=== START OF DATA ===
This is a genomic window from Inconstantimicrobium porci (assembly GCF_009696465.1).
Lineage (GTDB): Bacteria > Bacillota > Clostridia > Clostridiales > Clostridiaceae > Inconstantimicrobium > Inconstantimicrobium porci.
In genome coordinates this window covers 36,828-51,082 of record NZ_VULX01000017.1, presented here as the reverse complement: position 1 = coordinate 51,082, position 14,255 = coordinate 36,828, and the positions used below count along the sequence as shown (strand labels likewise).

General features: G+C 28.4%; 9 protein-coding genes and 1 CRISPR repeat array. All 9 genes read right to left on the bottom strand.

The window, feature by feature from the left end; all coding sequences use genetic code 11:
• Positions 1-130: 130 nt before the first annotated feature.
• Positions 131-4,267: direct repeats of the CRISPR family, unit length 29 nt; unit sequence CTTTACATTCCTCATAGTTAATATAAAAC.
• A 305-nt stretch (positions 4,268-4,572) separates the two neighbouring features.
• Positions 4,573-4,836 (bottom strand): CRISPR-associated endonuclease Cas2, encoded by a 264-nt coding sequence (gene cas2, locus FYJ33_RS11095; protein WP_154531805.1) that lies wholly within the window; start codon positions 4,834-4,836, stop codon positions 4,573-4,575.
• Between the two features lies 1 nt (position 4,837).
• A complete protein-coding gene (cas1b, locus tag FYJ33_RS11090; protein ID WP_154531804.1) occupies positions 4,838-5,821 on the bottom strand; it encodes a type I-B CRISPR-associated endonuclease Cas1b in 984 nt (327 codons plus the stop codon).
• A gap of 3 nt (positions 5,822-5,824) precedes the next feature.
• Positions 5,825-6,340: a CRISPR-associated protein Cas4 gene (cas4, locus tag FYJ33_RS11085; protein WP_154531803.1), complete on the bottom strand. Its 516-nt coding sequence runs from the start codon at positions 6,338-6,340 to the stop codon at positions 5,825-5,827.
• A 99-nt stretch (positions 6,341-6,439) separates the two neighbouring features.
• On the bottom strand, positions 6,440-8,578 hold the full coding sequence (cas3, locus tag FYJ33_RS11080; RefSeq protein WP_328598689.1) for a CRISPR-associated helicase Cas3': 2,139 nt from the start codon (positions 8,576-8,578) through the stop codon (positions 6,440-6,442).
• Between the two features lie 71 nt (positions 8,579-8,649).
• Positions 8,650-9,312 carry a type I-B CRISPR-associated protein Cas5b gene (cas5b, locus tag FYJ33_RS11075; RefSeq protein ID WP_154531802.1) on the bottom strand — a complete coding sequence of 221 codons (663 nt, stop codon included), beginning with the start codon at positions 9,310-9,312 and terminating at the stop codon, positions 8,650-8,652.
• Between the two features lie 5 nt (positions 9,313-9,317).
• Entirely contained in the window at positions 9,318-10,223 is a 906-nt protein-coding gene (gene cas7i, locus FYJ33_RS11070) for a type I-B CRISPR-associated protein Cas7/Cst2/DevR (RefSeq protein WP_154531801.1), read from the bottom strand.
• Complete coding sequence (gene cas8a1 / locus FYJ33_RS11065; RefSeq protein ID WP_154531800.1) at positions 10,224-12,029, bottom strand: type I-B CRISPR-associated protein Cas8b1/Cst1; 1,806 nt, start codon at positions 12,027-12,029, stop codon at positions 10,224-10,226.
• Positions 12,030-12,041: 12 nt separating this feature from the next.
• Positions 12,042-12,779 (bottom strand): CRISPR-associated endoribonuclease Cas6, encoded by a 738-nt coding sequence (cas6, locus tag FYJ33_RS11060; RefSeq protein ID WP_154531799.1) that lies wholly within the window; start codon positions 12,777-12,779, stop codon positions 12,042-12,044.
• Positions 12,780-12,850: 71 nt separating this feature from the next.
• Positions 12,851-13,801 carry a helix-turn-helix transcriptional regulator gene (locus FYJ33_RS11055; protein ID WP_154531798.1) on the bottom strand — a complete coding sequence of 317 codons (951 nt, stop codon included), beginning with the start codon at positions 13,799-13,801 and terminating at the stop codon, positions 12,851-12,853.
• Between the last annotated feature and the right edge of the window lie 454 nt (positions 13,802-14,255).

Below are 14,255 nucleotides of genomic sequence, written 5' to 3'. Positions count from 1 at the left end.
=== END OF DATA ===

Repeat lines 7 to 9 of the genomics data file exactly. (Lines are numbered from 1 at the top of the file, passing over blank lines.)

• Positions 131-4,267: direct repeats of the CRISPR family, unit length 29 nt; unit sequence CTTTACATTCCTCATAGTTAATATAAAAC.
• A 305-nt stretch (positions 4,268-4,572) separates the two neighbouring features.
• Positions 4,573-4,836 (bottom strand): CRISPR-associated endonuclease Cas2, encoded by a 264-nt coding sequence (gene cas2, locus FYJ33_RS11095; protein WP_154531805.1) that lies wholly within the window; start codon positions 4,834-4,836, stop codon positions 4,573-4,575.